Opened 7 months ago

Last modified 3 months ago

#7021 new change

Compress filter text in memory

Reported by: mjethani Assignee:
Priority: Unknown Milestone:
Module: Core Keywords:
Cc: sergz, sebastian, kzar, hfiguiere, jsonesen, greiner Blocked By:
Blocking: #7000 Platform: Unknown / Cross platform
Ready: no Confidential: no
Tester: Unknown Verified working: no
Review URL(s):

Description (last modified by mjethani)

Background

Note: This is just an idea at this point; it may not work out, but let's investigate and document what we tried and why it did not work.

As part of the #7000 effort, we are trying to bring down the memory footprint of both core and the extension (although the main focus is on core, for mobile platforms). We may have got all the so-called "low-hanging fruit" by now (which wasn't so low-hanging after all); it's time to do the more difficult work in this area, which may involve some tradeoffs between memory, performance, and possibly disk space.

There is about 16 MB of string data in memory when the extension is initially loaded. Most of this data is filter text. This makes it one of the most lucrative areas to get into.

Unfortunately, the main reason that we can't do anything (yes, nothing) about filter text is that we must use it as the key in the Filters.knownFilters object. There have been other ideas to remove the usage of the filter text as the key here, for example by using a hash of the text instead (#6834), but these ideas have not borne fruit.

Here I'd like to present an alternative approach that may wok out.

The idea

First of all, we could formalize the keying of filters, like so:

class Filter
{
  constructor(text)
  {
    this.key = filterTextToKey(text);
  }

  get text()
  {
    return filterKeyToText(this.key);
  }
}

The default implementation of filterTextToKey and filterKeyToText could simply be the identity function input => input. Then we could modify the Filter.fromText function to index the Filter objects by the new key property:

  let filter = Filter.knownFilters.get(filterTextToKey(text));
  if (filter)
    return filter;

  ...

  Filter.knownFilters.set(filter.key, filter);
  return filter;

The next step would be to implement filterTextToKey and filterKeyToText in the following manner:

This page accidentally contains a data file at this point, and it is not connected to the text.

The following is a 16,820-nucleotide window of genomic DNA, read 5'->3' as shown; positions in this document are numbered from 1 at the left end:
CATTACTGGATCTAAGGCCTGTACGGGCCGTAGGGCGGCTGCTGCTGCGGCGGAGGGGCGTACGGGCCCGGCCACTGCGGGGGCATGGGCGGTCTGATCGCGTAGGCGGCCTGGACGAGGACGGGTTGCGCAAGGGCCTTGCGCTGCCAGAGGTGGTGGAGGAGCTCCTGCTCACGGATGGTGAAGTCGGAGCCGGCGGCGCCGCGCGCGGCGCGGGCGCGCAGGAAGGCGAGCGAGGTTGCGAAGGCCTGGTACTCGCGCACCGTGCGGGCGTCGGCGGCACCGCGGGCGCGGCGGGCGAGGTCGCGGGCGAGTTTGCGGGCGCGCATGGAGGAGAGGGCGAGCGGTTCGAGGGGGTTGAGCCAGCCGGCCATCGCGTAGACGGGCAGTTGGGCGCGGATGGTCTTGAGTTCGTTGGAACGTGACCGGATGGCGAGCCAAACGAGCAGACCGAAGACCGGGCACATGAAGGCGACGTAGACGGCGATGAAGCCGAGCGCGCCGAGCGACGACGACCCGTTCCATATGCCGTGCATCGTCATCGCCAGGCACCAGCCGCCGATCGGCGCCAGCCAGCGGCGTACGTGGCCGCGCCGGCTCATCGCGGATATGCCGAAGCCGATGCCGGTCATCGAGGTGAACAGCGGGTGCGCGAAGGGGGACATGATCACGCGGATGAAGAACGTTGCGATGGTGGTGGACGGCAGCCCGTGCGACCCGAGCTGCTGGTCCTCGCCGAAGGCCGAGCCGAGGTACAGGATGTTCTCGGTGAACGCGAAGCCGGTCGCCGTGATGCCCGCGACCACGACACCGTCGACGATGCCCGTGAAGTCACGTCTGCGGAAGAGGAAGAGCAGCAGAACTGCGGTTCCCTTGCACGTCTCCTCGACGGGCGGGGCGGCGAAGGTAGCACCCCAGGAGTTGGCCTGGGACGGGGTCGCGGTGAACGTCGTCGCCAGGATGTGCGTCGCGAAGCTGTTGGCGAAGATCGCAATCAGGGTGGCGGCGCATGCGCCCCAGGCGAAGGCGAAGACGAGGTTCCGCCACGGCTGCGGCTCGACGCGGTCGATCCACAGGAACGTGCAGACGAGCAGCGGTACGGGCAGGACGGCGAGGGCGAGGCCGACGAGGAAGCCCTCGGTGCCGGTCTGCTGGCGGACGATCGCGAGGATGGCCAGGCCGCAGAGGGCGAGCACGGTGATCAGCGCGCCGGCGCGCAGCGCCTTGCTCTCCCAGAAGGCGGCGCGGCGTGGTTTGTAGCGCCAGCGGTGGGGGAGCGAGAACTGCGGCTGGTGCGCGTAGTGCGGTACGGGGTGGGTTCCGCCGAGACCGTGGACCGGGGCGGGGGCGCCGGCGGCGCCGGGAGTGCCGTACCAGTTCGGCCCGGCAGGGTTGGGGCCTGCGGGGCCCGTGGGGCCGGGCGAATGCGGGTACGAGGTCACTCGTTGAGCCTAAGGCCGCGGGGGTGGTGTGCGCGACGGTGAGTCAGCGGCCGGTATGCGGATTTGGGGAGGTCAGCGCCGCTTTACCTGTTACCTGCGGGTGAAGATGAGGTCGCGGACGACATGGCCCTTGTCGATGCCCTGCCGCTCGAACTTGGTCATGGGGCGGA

function filterTextToKey(text)
{
  return compress(text);
}

function filterKeyToText(key)
{
  return decompress(key);
}

The compress and decompress functions would compress and decompress the filter text using an efficient compression algorithm especially chosen for Adblock Plus filters.

The compression scheme

At level 0 compression (aka no compression, aka useless), the compress and decompress functions could simply be the identity function input => input.

For the next levels of compression, we may choose a common/generic compression algorithm, such as smaz with a custom codebook (the default codebook is designed for English language text) or even something even more generic like DEFLATE.

I have a feeling though that the most optimal compression algorithm for filter text would be one that is designed specifically for Adblock Plus filters itself. It could be something as simple as replacing match-case with mc, third-party with tp, and so on (which may not give the best compression but would be extremely fast). We might also include the deduplication of domains, an idea that has come up before (#6710) but has been held back because of the issues mentioned in the Background section.

Caveats

One of the caveats, as mentioned in #6729, is that if the filter text is compressed, any substrings of the filter text must be explicitly sliced out of the parent V8 string, because otherwise V8 tends to hold on to the parent string (Chromium bug #2869).

The other important caveat is that compression and decompression may hurt performance significantly. If making a change based on this idea hurts performance, we would have to evaluate whether the performance overhead is worth the reduction in memory usage. If the filter text is less than a thousand characters, for example, we may choose not to compress the text, which may still give us most of the benefit without hurting the performance in any significant way. The threshold for when to compress a text may be adjustable via a property, and different platforms (the desktop extension and mobile) may choose to set this threshold based on the requirements of the platform.

What to change

There is a vague proposal in the preceding sections, but we do not know what to change exactly yet and this topic is pending further exploration.

See also

#7097: Instead of reducing the amount of string data in memory, it might be more effective to reduce the number of objects.

Change History (20)

comment:1 Changed 7 months ago by mjethani

  • Description modified (diff)

comment:2 Changed 7 months ago by mjethani

  • Description modified (diff)

comment:3 Changed 7 months ago by mjethani

  • Description modified (diff)

comment:4 Changed 7 months ago by mjethani

  • Blocking 7000 added

comment:5 Changed 7 months ago by mjethani

  • Description modified (diff)

comment:6 Changed 7 months ago by mjethani

  • Cc sergz sebastian kzar hfiguiere jsonesen added

comment:7 Changed 7 months ago by mjethani

  • Cc greiner added

comment:8 Changed 7 months ago by mjethani

  • Description modified (diff)

comment:9 Changed 7 months ago by mjethani